Two serotypes, I and II, have been identified for infectious bursal disease virus (IBDV), a member of the family . Here, the generation by reverse genetics of IBDV chimeras in segment A of the bisegmented genome is reported. The 5- and 3′-noncoding regions (NCRs) of a serotype II strain were exchanged with the NCRs of a full-length cDNA clone of segment A of a serotype I strain. Isolated chimeric viruses were characterized in cell culture and susceptible chickens. The results show that IBDV chimeras in segment A were able to replicate in cell culture and that VP1 encoded by a serotype I segment B is functionally active with serotype I NCRs as well as with serotype II NCRs. Chimeric viruses infected susceptible chickens and caused mild depletion of bursal cells. Thus, the noncoding regions of segment A are not responsible for the different pathotypes of IBDV serotypes I and II.


Article metrics loading...

Loading full text...

Full text loading...



  1. Bayliss, C. D., Spies, U., Shaw, K., Peters, R. W., Papageorgiou, A., Müller, H. & Boursnell, M. E. G. (1990). A comparison of the sequences of segment A of four infectious bursal disease virus strains and identification of a variable region in VP2. Journal of General Virology 71, 1303-1312.[CrossRef] [Google Scholar]
  2. Chen, M. H. & Frey, T. K. J. (1999). Mutagenic analysis of the 3′ cis-acting elements of the rubella virus genome.Journal of Virology 73, 3386-3403. [Google Scholar]
  3. Cosgrove, A. S. (1962). An apparently new disease of chickens – avian nephrosis.Avian Diseases 6, 385-389.[CrossRef] [Google Scholar]
  4. Dobos, P., Berthiaume, L., Leong, J. A., Kibenge, F. S. B., Müller, H. & Nicholson, B. L. (1995). Family Birnaviridae. In Virus Taxonomy. Sixth Report of the International Committee on Taxonomy of Viruses, pp. 240-244. Edited by F. A. Murphy, C. M. Fauquet, D. H. L. Bishop, S. A. Ghabrial, A. W. Jarvis, G. P. Martelli, M. A. Mayo & M. D. Summers. Vienna & New York:Springer-Verlag.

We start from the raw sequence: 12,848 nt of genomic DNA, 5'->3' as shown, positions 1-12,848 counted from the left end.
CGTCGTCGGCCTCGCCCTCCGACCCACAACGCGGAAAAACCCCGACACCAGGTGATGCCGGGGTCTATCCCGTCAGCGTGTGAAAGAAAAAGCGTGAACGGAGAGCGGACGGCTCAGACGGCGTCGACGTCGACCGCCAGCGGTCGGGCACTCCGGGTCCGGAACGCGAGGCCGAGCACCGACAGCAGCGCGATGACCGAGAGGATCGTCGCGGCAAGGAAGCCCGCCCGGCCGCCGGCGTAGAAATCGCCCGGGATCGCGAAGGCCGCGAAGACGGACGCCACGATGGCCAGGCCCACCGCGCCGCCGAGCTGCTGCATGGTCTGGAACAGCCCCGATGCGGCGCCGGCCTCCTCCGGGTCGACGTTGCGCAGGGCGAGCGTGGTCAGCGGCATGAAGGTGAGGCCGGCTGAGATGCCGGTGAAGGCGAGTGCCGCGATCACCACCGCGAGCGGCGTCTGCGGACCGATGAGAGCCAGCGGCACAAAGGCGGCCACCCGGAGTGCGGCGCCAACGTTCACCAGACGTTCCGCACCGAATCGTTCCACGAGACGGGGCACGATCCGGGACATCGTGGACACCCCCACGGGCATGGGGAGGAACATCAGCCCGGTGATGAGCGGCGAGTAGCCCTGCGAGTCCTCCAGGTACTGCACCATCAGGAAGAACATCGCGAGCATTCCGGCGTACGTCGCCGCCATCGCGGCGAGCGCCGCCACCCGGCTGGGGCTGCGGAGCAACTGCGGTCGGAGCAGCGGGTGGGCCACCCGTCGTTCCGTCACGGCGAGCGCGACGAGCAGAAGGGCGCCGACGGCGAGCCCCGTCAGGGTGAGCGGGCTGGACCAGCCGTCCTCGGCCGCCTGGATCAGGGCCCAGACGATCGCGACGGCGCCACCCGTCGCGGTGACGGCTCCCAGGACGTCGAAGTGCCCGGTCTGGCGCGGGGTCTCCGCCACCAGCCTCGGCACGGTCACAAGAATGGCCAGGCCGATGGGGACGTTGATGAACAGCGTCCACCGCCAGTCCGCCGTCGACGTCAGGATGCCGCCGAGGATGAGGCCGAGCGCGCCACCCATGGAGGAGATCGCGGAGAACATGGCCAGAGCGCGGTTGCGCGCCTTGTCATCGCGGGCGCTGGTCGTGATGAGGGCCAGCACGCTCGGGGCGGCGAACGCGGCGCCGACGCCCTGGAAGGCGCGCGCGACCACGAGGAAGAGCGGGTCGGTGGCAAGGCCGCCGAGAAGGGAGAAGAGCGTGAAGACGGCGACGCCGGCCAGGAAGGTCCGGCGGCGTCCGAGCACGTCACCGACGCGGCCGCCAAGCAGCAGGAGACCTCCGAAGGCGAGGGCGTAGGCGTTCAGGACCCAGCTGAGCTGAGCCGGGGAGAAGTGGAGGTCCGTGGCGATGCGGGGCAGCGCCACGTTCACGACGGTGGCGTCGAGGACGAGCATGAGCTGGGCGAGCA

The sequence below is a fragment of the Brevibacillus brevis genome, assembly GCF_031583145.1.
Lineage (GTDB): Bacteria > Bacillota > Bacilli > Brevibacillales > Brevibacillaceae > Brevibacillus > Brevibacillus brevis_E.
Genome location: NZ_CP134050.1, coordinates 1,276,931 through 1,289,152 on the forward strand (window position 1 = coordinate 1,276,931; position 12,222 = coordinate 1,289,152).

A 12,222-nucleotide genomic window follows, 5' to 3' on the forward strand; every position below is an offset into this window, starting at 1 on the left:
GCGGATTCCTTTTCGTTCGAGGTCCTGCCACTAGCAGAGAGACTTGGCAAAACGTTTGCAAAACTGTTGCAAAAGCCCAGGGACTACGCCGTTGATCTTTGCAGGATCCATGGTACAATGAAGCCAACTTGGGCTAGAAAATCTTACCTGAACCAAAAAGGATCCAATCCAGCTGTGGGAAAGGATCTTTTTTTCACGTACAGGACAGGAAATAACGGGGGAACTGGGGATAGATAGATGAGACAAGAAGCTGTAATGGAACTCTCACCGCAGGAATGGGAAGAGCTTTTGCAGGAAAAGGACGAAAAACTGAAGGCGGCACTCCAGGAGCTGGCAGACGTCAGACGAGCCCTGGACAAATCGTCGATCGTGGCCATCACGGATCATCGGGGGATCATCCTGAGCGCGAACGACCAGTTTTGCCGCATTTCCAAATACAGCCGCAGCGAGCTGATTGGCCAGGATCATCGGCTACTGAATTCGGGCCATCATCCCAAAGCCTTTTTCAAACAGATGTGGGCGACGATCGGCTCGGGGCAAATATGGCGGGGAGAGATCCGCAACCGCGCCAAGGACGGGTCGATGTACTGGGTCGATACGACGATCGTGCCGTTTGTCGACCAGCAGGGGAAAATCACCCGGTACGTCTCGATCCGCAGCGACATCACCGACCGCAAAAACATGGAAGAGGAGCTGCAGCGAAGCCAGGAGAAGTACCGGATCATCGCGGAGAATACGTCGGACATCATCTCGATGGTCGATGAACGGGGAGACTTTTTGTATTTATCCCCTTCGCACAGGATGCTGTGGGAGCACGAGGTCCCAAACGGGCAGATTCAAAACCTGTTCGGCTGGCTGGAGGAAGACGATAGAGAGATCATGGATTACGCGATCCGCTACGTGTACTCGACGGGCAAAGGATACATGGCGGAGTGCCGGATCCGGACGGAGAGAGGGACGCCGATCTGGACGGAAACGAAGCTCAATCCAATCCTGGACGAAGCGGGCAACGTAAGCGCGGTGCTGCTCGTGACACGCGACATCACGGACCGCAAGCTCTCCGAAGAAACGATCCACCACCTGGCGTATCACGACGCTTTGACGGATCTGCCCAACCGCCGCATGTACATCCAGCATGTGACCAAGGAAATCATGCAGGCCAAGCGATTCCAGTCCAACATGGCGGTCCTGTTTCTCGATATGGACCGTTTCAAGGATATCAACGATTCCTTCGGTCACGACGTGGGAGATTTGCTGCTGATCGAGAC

5. Fadly, A. M. & Nazerian, K. (1983). Pathogenesis of infectious bursal disease in chickens infected with virus at various ages. Avian Diseases 27, 714-723.[CrossRef] [Google Scholar]
  6. Hassan, M. K., Nielsen, C. K., Ward, L. A., Jackwood, D. J. & Saif, Y. M. (1996). Antigenicity, pathogenicity, and immunogenicity of small and large plaque infectious bursal disease virus clones.Avian Diseases 40, 832-836.[CrossRef] [Google Scholar]
  7. Hudson, P. J., McKern, N. M., Power, B. E. & Azad, A. A. (1986). Genomic structure of the large RNA segment of infectious bursal disease virus.Nucleic Acids Research 14, 5001-5012.[CrossRef] [Google Scholar]
  8. Ismail, N. M., Saif, Y. M. & Moorhead, P. D. (1988). Lack of pathogenicity of five serotype 2 infectious bursal disease viruses in chickens.Avian Diseases 32, 757-759.[CrossRef] [Google Scholar]
  9. Jackwood, D. J., Saif, Y. M. & Moorhead, P. D. (1985). Immunogenicity and antigenicity of infectious bursal disease virus serotypes I and II in chickens.Avian Diseases 29, 1184-1194.[CrossRef] [Google Scholar]
  10. Kawamura, N., Kohara, M., Abe, S., Komatsu, T., Tago, K., Arita, M. & Nomoto, A. (1989). Determinants in the 5′ noncoding region of poliovirus Sabin 1 RNA that influence the attenuation phenotype.Journal of Virology 63, 1302-1309. [Google Scholar]
  11. Lütticken, D. & Cornelissen, D. R. W. (1981). Plaquereduktionstest und Mikroneutralisationstest zum Nachweis neutralisierender Antikörper gegen das Virus der infectiösen Bursitis (IBDV). Deutsche Tierärztliche Wochenschrift 88, 506-508. [Google Scholar]
  12. McFerran, J. B., McNulty, M. S., Killop, E. R., Connor, T. J., McCracken, R. M., Collins, P. S. & Allan, G. M. (1980). Isolation and serological studies with infectious bursal disease virus from fowl, turkeys and ducks: demonstration of a second serotype.Avian Pathology 9, 395-404.[CrossRef] [Google Scholar]
  13. Martinez-Salas, E., Saiz, J.-C., Davila, M., Belsham, G. J. & Domingo, E. (1993). A single nucleotide substitution in the internal ribosome entry site of foot-and-mouth disease virus leads to enhanced cap-independent translation in vivo.Journal of Virology 67, 3748-3755. [Google Scholar]